Irregular Dreams’ Best Songs June

These are our ten fave tracks right now:

“Where You Got Your Shoes” by The Gregories

“Pseudoscience Fiction” by Kristian North

“I Will Never Marry” by Sister Ray

“James Gandolfini” by Single Mothers

“LIGHTS DOWN LOW” by Yessica Woahneil

“God Universe Magic (G​.​U​.​M) ft. SATE” by Witch Prophet

“Grow (ft. Edzi’u & Kinnie Starr)” by Julia Sound

“Out of Control” by Night Court

“Blurry” by Beatings Are in the Body

“Rules Are Bourgeois Porn” by Western Bloc

Interview with Benjamin Hackman of The Holy Gasp

Interview by Mark Brennan

MB:  Were you a poet first before a musician?

BH:  It depends when you want to start. If you want to start from childhood then I was a musician first because I fell head-over-heals in love with the glockenspiel in my junior kindergarten class. I always played music and did musical theatre. I studied creative writing in university. My earnest desire was to be regarded as a poet, and after giving eight years of my life to it I was not satisfied with the level of success that I had achieved so I pulled a Leonard Cohen and started setting some of my lyrics to music. In my heart I’m a writer, and the music is like a container for the writing. The music is like a chip and the poetry is the humus.  

MB:  Did you start off solo or did you have a band?

BH:  There’s an album that I’ve hidden from public consciousness, a self-titled eight-track album. That’s just me on the congas, doing a beatnik music and poetry thing.  After that I started putting more and more musicians together, and at some point I just decided that The Holy Gasp will be this amorphous, conceptual blob. So it changes all the time. People have been getting in and out of the band for about a decade now. I bring in new people, some people leave forever, some people leave and come back in. It’s like the circus, just jump on when it passes.

MB:  Sounds like fun. Speaking of which, that is the first thing that strikes me about your music is the sense of fun. There’s a constant sense of humour.

BH:  I try to be very serious and that ends up being funny. But I never set out to be funny.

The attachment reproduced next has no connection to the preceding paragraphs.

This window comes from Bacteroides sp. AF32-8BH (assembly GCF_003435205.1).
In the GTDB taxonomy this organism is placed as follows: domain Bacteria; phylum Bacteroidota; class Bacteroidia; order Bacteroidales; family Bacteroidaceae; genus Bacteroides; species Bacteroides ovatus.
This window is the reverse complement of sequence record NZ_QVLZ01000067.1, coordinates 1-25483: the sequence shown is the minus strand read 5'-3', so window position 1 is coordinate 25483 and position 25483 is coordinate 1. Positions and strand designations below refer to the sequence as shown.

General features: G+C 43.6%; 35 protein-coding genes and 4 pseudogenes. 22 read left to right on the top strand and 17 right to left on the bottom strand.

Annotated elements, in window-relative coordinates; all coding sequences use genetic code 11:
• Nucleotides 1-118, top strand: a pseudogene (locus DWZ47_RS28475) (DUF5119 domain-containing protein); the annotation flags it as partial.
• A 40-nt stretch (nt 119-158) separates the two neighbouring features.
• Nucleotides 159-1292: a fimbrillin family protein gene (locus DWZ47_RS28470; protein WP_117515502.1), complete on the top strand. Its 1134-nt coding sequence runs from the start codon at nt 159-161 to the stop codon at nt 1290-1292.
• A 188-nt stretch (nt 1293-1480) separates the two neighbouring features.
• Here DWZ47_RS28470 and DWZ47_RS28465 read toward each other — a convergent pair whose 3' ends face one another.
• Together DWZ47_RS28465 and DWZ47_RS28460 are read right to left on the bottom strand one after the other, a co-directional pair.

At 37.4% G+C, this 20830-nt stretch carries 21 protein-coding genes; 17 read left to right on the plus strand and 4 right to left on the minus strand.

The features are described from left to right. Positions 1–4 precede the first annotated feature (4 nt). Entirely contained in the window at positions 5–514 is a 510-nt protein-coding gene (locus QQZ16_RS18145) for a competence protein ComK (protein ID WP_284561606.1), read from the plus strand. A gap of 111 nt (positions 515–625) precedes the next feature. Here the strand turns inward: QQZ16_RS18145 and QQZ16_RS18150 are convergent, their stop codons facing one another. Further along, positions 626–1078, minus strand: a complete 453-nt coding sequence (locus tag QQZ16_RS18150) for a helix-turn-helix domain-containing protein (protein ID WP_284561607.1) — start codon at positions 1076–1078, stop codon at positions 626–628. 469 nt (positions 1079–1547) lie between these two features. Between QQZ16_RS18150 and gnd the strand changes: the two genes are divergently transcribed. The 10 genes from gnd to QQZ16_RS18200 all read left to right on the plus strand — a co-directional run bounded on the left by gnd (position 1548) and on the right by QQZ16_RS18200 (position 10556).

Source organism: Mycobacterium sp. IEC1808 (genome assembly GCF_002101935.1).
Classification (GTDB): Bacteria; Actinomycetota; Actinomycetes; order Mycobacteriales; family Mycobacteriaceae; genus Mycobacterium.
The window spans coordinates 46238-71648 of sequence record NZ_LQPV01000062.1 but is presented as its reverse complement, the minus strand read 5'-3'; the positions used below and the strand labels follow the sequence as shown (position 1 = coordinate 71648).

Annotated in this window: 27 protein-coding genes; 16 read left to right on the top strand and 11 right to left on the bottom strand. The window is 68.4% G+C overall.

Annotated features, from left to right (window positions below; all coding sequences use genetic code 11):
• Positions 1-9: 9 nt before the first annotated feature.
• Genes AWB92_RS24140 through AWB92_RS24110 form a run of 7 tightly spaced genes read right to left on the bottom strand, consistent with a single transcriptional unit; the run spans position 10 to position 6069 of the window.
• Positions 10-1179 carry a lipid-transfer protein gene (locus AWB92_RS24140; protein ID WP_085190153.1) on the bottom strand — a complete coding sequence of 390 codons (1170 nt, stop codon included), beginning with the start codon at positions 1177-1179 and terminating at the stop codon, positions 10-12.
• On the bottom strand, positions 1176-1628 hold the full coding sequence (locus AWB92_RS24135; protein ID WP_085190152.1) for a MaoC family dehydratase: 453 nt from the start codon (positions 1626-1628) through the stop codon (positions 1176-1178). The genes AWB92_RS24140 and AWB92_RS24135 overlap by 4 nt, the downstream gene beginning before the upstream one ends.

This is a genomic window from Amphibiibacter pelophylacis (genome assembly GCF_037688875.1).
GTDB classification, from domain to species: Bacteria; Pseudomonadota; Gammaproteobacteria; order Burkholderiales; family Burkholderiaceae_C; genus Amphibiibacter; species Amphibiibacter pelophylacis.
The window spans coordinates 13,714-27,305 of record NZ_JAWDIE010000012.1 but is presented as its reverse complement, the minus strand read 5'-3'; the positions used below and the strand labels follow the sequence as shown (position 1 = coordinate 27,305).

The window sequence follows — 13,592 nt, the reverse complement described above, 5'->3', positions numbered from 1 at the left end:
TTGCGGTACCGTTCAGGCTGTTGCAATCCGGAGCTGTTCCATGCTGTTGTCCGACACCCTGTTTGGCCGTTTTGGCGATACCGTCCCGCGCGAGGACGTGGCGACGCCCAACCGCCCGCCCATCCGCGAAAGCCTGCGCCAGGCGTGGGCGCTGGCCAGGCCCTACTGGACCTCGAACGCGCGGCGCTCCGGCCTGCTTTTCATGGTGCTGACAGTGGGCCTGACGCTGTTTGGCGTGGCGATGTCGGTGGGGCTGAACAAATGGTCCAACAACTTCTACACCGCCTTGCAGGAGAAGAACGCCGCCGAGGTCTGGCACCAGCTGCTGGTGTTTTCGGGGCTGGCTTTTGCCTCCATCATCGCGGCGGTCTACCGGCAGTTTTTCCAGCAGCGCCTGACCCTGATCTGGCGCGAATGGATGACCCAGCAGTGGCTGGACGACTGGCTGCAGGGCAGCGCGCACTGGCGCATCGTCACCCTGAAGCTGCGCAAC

MB:  Are you being serious? It’s not that I don’t take your lyrics seriously, but the humour of it all strikes me right away. I guess it’s the theatrics of it.

BH:  I really try not to over-think that stuff. I’m aware that I’m funny but if I start to think about it I’m going to curse myself. Seriousness is very funny, so me taking myself seriously is where the comedy comes from.

MB:  Listening to the music is like the circus coming through. It’s almost like vaudeville.

BH:  You’re a better judge of it than I am. You’re much further away from it than I am, you can have a much sober assessment of it. I’m right in it, I’m too close. If you tell me it’s funny and it’s like a vaudeville circus then I believe you.

MB:  The latest album — is it spiritual?

BH:  The cover image or the album?

MB:  Well, both. Let’s start with the image.

BH:  The image is by Léon Bonnat from 1883, depicting the character Job in what I presume is Chapter 3 in which Job rips all of his garments and falls to his knees naked and covers himself in ash, and ask the Lord for answers as to why he is suffering. That is the major thematic anchor for the entire album, an exploration of human suffering, specifically a period of a few years in my own life when a good many people around me seemed to die in quick succession, in all different types of ways, and I became forlorn, very depressed and confused about mortality — why these things happened without obvious cause. I was hungry to find my experiences represented in some kind of artful expression because none of my friends could relate to having lost so many people in such a short period of time.  So I looked for a work of art that would speak to me and with which I could resonate, and I found that in the biblical book of Job. So I studied it, and used the Jobian archetype and framing to craft theses 18 tracks, which became the album ‘…And the Lord Hath Taken Away…’.   It’s not so funny, is it?

Listen, the line between comedy and tragedy is paper-thin. In 2017 I was commissioned to compose an original film score for the 1925 picture ‘The Freshman’. I don’t if you’ve ever watched Harold Lloyd but he was really funny. Here’s the thing when you’re scoring a silent comedy — if a guy slips and there’s no music, you see the pain and anguish of falling down, but if a guy slips and you go (oooo-woop [music]) then it’s really funny. It’s just how you perceive it. The world is filled with horrible, atrocious things. It’s OK to cry about that and mourn that and fall on your knees and ask why, and it’s also perfectly acceptable to laugh at the nightmare that we all call existence. There’s plenty to laugh at.

Irregular Dreams’ Best Songs: May

These are our ten fave tracks right now:

“George Thorogood” by Grimelda

“Everything Where It Should Be” by The Holy Gasp

“Slouching Toward Bethlehem” by Devon Church

“Tiny Devil” by divorcer

“Play” by Fang and the Toe Beans

“Piccolo Lina” by God’s Mom

“The One” by Caveman & The Banshee

“Waiting For The Light To Quit” by ALL HANDS_MAKE LIGHT

“Mom Jeans/Mom Genes” by miesha & the spanks

“Learning to Say No” by Valiska